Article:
If you were caught in construction traffic on I-78 and I-287 Friday morning, you may have had to walk the extent of the parking lot at The Palace at Somerset Park.That’s because the speakers at the Economic Leadership Forum, hosted by New Jersey Bankers Association, were playing to a packed house.
The speakers, including William Dudley, Federal Reserve Bank of New York vice chairman, spent most of their time looking forward to the coming years, though still finding it difficult to escape the shadow of the 2008 financial crisis.
Michele Siekerka, president of the New Jersey Business & Industry Association, focused on an immediate issue currently affecting the state of New Jersey, despite recent polls showing an optimistic outlook for 2016 among the association’s members.
That looming issue is outward migration and, according to Siekerka, it has a tremendous economic impact on the state.
“In the last decade, this is what we lost in the state of New Jersey: Over 2 million people but, most important, $18 billion net adjusted income (went) out of state,” Siekerka said. “Think about the challenges we have in the general funds of the state of New Jersey (and) the loss of that income means we weren’t able to tax that income.”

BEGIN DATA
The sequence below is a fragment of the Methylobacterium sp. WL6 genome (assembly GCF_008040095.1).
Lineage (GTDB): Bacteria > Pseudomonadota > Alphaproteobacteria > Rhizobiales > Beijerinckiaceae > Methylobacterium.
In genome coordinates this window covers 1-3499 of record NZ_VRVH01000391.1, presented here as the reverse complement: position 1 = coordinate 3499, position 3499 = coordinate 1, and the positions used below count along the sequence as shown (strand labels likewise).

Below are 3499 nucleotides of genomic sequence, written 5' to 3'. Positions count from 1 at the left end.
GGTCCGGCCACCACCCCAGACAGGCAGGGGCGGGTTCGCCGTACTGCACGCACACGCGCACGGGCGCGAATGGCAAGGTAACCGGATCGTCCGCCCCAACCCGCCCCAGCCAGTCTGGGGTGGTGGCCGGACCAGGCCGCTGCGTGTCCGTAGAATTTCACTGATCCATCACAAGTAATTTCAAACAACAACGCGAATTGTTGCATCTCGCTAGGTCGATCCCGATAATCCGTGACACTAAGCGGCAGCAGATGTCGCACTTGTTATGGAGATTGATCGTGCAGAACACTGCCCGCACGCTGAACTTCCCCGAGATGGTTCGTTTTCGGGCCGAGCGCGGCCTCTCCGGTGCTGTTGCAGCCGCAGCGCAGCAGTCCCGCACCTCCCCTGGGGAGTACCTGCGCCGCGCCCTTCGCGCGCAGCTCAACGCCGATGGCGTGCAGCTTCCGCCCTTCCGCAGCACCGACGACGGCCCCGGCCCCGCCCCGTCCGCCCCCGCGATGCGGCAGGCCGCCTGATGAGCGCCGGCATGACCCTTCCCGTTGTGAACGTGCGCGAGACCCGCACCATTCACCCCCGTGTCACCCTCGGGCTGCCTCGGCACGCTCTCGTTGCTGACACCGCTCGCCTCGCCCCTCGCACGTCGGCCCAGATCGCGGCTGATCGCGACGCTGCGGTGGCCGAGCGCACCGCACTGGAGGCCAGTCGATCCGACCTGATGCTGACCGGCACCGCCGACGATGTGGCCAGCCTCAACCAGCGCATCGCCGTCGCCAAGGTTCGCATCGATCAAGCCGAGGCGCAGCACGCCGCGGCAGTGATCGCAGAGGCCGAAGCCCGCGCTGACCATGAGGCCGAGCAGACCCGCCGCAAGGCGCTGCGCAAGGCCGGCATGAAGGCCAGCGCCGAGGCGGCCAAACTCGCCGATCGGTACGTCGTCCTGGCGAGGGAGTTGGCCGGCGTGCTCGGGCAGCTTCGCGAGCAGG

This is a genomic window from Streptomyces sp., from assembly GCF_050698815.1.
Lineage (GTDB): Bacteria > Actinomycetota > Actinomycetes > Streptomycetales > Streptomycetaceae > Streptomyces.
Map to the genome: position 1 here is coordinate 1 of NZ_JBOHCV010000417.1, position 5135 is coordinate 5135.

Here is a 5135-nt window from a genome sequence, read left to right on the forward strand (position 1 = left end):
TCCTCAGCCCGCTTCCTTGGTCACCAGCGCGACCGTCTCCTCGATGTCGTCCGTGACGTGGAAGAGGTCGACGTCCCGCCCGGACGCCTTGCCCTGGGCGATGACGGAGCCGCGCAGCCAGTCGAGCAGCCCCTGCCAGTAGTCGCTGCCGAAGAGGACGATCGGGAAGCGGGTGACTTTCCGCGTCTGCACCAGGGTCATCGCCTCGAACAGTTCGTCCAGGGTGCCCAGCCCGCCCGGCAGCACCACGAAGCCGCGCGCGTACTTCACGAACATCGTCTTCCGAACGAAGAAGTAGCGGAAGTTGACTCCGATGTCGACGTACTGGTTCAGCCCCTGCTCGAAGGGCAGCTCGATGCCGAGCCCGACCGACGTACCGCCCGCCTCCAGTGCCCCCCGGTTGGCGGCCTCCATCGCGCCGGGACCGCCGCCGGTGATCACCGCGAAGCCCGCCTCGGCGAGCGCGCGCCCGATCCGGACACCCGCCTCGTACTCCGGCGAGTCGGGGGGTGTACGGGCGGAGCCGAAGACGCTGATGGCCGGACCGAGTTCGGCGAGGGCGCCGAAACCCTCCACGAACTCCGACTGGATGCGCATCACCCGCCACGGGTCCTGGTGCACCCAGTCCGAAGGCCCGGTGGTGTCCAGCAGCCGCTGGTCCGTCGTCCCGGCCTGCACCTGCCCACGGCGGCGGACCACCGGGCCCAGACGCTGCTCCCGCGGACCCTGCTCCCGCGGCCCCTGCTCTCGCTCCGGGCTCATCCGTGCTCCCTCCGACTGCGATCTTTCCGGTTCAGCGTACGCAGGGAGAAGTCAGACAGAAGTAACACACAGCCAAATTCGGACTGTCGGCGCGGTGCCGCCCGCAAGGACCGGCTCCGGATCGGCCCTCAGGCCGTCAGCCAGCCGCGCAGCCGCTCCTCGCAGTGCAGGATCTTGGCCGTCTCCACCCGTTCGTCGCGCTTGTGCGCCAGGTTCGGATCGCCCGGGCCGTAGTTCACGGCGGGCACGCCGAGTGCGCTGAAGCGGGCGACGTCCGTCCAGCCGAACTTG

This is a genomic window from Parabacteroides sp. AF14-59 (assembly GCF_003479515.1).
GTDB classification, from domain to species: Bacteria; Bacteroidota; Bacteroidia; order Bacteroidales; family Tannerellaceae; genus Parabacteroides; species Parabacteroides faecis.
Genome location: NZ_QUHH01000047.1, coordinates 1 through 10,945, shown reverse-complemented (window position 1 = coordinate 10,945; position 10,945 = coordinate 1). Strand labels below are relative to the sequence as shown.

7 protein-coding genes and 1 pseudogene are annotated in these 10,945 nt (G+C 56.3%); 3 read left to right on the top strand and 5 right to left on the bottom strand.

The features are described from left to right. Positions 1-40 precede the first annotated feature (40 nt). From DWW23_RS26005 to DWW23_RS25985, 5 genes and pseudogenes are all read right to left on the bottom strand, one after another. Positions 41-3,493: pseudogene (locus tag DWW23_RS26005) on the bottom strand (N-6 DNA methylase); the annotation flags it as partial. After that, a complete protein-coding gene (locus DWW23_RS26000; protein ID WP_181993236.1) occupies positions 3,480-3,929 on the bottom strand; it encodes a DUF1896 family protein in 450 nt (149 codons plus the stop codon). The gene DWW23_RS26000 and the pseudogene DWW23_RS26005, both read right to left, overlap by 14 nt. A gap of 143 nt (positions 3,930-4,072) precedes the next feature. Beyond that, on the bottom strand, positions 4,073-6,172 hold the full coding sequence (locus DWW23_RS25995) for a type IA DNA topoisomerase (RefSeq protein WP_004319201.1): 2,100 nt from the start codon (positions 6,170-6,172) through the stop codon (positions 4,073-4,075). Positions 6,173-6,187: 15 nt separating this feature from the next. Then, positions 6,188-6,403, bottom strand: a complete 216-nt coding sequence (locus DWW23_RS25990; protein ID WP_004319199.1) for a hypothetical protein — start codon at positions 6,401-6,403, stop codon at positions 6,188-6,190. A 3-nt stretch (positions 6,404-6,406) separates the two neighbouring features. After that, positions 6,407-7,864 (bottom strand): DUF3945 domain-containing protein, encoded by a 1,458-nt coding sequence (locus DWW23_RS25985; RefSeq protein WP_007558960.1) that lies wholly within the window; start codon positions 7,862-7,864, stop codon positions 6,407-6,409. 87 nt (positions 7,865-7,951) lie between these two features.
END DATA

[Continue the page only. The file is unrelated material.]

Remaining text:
This is based on data provided by the Internal Revenue Service covering the last decade.
While the state loses many college age students who leave the state to pursue their education, an issue Siekerka suggested was addressed by the Building Our Future Bond Act of 2012, there’s another phenomenon among retirees that is taking citizens, and tax revenue, from New Jersey.
It’s called, “Six months and a day.”
“If you’re outside the state of New Jersey for six months and a day, you’re not deemed a New Jersey resident,” Siekerka said. “As a result of that, we don’t tax you the way we do New Jersey residents.”
The phenomenon suggests that, where retirees would spend only the dead of winter at second homes in southern states such as Florida, more often this demographic is staying longer to shift residency.
Siekerka suggested this was mainly to escape the state’s high estate tax.
“This has a dramatic impact on all of us, so we know we need dramatic change and it is time now to start taking on some of this systemic change that we need,” she said. “And the way we can do that is sending some very clear signals very quickly about relief on things like estate tax.
“And you’ll hear NJBIA being out ahead of that in the year to come.”